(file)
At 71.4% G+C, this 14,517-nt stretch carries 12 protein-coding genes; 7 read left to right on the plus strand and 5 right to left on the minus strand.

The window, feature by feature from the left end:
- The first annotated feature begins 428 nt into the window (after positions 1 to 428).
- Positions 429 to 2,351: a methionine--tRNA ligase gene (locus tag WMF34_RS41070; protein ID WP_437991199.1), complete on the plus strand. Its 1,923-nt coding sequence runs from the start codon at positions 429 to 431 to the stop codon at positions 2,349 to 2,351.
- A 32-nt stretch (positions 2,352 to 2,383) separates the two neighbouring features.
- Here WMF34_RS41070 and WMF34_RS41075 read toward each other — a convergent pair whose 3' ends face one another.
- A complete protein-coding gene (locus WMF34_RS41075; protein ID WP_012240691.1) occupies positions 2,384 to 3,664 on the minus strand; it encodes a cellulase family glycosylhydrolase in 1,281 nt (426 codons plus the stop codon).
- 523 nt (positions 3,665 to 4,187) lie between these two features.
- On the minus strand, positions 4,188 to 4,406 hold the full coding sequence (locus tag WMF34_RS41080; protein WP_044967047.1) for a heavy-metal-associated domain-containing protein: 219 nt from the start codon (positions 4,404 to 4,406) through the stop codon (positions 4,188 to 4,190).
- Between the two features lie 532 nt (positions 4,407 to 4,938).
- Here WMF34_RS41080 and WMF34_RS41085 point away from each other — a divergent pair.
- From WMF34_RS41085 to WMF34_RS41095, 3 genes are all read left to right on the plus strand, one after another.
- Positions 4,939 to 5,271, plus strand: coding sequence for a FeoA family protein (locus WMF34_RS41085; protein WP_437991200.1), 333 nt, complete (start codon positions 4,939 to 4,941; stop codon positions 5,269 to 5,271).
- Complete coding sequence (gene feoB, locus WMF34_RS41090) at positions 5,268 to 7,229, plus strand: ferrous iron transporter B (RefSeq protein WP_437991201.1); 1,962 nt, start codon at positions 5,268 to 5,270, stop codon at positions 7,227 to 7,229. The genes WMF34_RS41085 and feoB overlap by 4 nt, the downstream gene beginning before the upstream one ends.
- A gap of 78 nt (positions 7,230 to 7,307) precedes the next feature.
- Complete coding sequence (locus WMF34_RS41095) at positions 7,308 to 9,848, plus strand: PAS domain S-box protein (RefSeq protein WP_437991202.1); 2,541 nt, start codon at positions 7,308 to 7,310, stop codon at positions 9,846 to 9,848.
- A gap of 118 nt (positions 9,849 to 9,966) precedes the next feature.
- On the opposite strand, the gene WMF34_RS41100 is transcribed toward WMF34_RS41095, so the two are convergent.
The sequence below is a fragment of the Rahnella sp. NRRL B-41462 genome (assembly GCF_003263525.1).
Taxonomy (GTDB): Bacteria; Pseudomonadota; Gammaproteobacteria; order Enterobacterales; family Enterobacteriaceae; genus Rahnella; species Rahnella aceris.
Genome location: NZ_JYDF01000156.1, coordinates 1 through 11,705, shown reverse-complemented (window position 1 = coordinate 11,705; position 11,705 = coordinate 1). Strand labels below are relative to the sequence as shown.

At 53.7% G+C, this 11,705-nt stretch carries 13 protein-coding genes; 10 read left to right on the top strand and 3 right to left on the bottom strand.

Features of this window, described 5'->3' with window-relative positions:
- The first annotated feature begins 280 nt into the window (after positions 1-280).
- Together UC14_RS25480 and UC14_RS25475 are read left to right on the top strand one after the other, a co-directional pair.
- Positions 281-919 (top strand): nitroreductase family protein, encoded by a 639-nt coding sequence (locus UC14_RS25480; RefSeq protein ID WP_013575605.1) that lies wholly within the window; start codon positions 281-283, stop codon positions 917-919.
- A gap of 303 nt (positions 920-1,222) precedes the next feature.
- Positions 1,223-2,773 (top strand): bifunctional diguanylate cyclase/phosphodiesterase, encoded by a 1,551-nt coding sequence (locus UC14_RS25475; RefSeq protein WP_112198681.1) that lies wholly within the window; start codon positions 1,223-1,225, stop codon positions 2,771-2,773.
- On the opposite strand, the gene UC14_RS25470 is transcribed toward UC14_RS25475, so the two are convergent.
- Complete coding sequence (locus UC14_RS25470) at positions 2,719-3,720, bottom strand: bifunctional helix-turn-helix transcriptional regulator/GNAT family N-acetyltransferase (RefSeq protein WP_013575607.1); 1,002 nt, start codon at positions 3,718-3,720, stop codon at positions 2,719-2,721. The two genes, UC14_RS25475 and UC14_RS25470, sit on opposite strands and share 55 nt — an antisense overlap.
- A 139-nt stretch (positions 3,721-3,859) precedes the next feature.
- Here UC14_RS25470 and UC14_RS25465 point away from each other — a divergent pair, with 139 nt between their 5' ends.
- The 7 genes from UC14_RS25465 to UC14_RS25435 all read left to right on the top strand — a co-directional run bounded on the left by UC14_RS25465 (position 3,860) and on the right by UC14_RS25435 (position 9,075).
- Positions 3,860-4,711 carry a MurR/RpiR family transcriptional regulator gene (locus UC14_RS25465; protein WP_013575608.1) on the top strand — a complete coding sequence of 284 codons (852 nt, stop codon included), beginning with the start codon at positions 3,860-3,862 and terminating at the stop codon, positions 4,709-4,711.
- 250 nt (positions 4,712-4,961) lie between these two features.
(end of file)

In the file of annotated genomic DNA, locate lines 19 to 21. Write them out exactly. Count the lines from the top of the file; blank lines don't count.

The sequence below is a fragment of the Rahnella sp. NRRL B-41462 genome (assembly GCF_003263525.1).
Taxonomy (GTDB): Bacteria; Pseudomonadota; Gammaproteobacteria; order Enterobacterales; family Enterobacteriaceae; genus Rahnella; species Rahnella aceris.
Genome location: NZ_JYDF01000156.1, coordinates 1 through 11,705, shown reverse-complemented (window position 1 = coordinate 11,705; position 11,705 = coordinate 1). Strand labels below are relative to the sequence as shown.